Talking about vaginal health is not always at the top of a woman’s list of things to discuss… but with her Ob/Gyn, it sure is! As a board-certified OB/GYN, I’ve been asked a myriad of questions about vaginal health and vaginal discharge. In this week’s blog, I’m going to address some of the most frequently asked questions about this much misunderstood pelvic area.
What is normal?
Your vagina is like a micro-biome - chock full of healthy bacteria, known as Lactobacilli, as well as other bacteria and forms of yeast. When there is an overgrowth of imbalance between these, vaginal discharge can increase and cause symptoms of itching, burning and an unusual odor. Yeast infections usually cause a yellow curd-like discharge to form while bacterial vaginosis (BV) usually has a white-green color and a fishy odor.
Does your vaginal discharge change during the menstrual cycle?
Absolutely it does! This is due to the changes in the cervical mucus. If we look at a typical 28-day menstrual cycle, the first 14 days are called the “follicular phase” and the last 14 days are known as the “luteal phase”. Mid-cycle, or Day 14, is when ovulation occurs – when the egg is released from your ovary into the fallopian tube. Not only does the lining of the uterus change during the cycle but so does the amount and consistency of your cervical mucus and vaginal discharge.
To help demonstrate:
Days 1-12: usually white, light mucus
Day 13-15: clear, egg-white, stringy mucus
Day 16-28: thick, white-yellow mucus
What’s that fishy odor?
Usually your vaginal discharge doesn’t have an odor. That being said, there can be unusual smells, which can be caused by certain foods, antibiotics and infections. If you have a fishy odor, this usually indicates an infection known as Bacterial Vaginosis, or BV. It is best to go see your GYN to get tested to determine the exact cause so appropriate treatment can be given.
Does sex cause vaginal infections?
Certain vaginal infections are contracted during sex. These are also known as Sexually Transmitted Infections (STI’s), previously known as Sexually Transmitted Diseases (STD’s). Some of these STI’s do NOT cause obvious symptoms and thus, when left untreated for months or years, can lead to potentially permanent damage to your reproductive system, as well as other health problems.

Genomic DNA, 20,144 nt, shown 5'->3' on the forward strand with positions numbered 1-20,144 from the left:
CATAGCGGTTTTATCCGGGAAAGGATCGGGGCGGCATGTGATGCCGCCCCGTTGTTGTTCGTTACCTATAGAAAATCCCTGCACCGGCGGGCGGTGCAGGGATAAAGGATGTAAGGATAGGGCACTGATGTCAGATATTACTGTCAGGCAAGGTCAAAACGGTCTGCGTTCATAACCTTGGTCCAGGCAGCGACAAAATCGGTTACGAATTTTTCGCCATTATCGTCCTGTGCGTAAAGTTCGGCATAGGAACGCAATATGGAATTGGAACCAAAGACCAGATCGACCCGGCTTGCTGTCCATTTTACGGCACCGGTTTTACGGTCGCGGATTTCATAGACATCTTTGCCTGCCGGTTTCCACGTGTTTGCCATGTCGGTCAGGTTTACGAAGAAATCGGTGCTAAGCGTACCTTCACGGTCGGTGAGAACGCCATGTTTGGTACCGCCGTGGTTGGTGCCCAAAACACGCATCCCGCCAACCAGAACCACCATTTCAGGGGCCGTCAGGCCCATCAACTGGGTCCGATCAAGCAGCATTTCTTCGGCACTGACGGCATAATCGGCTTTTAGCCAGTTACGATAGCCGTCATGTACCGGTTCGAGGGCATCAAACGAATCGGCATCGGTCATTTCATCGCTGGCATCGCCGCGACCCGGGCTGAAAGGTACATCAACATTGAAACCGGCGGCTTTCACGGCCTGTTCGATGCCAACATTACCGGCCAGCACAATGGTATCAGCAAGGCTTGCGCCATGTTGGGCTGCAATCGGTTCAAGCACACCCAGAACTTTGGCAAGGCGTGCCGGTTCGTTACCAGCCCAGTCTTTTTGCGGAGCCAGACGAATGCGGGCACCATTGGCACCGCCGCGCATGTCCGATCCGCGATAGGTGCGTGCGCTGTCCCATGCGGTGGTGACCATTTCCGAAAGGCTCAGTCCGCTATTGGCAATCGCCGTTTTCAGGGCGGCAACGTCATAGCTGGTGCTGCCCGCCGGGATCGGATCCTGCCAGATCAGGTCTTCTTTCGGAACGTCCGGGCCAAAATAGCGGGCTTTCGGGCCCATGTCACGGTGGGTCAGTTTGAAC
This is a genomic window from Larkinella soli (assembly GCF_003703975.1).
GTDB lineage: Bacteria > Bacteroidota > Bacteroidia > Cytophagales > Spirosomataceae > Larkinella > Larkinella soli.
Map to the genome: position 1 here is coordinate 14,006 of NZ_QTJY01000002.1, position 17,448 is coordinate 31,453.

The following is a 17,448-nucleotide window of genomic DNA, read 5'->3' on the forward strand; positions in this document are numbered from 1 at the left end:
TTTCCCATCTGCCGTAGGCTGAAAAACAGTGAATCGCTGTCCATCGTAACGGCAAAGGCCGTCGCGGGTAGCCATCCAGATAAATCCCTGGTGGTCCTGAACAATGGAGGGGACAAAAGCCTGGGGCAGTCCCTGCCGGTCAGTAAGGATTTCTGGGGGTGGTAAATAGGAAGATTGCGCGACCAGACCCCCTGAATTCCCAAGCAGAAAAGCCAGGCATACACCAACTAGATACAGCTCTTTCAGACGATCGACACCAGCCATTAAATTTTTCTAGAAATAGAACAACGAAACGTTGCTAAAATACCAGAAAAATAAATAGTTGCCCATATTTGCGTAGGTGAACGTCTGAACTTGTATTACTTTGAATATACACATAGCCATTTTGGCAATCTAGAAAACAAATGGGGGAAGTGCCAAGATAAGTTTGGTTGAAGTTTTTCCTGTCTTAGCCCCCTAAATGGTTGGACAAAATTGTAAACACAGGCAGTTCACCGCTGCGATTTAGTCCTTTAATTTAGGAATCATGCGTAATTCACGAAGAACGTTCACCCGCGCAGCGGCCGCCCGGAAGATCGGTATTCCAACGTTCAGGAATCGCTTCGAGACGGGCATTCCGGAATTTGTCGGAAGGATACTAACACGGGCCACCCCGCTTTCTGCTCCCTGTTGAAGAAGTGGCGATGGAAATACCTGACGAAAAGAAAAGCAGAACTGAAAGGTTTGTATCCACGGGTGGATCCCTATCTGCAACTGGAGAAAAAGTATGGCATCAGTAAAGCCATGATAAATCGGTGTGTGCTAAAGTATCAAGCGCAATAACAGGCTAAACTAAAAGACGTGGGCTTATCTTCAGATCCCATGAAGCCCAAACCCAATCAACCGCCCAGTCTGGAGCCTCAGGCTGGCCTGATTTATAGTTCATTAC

Here is a list of vaginal infections that are spread through sex:
Herpes Simplex Virus (HSV)
Human Papilloma Virus (HPV)
Be sure to get tested for any of these if you’ve had any new partners or unusual discharge.
Do I need to clean my vagina?
No. Unfortunately, the media with its multitude of feminine hygiene products, has convinced us to believe that our pelvic area should smell like a bed of roses. This is far from true. These products actually contain lots of chemicals, which your body and vagina don’t need. This can lead to a non-infectious vaginitis and possible allergic reactions. As mentioned above and below, your vagina cleans itself and doesn’t need any help from harsh sprays or deodorants.
Should I douche?
NO! The vagina has its own self-cleaning system and you don’t want to mess with the vaginal pH. The more acidic the vagina the better. Douches can wash away the healthy bacteria, Lactobacilli, leading to an imbalance in pH and increased risk of infection.
When should I call my doctor?
If your vaginal discharge changes color, is heavier or smells different, you should make a visit with your GYN. Other symptoms such as vaginal itching, vaginal burning, swelling or soreness, painful intercourse or pain with urination warrant an appointment for evaluation.
Can I prevent getting vaginal infections?
Yes! Here’s a list of top tips that I share with my patients.
Wear breathable, cotton underwear.
Change out of your sweaty gym clothes and bathing suit as soon as possible to decrease the likelihood of yeast overgrowth.
Drink lots of water – at least half of your body weight in ounces of water. If you’re 140 pounds, drink at least 70 ounces of water--- and more if you’re exercising or sweating.
Avoid tight fitting jeans or pants. And think again about that thong if it’s causing you irritation.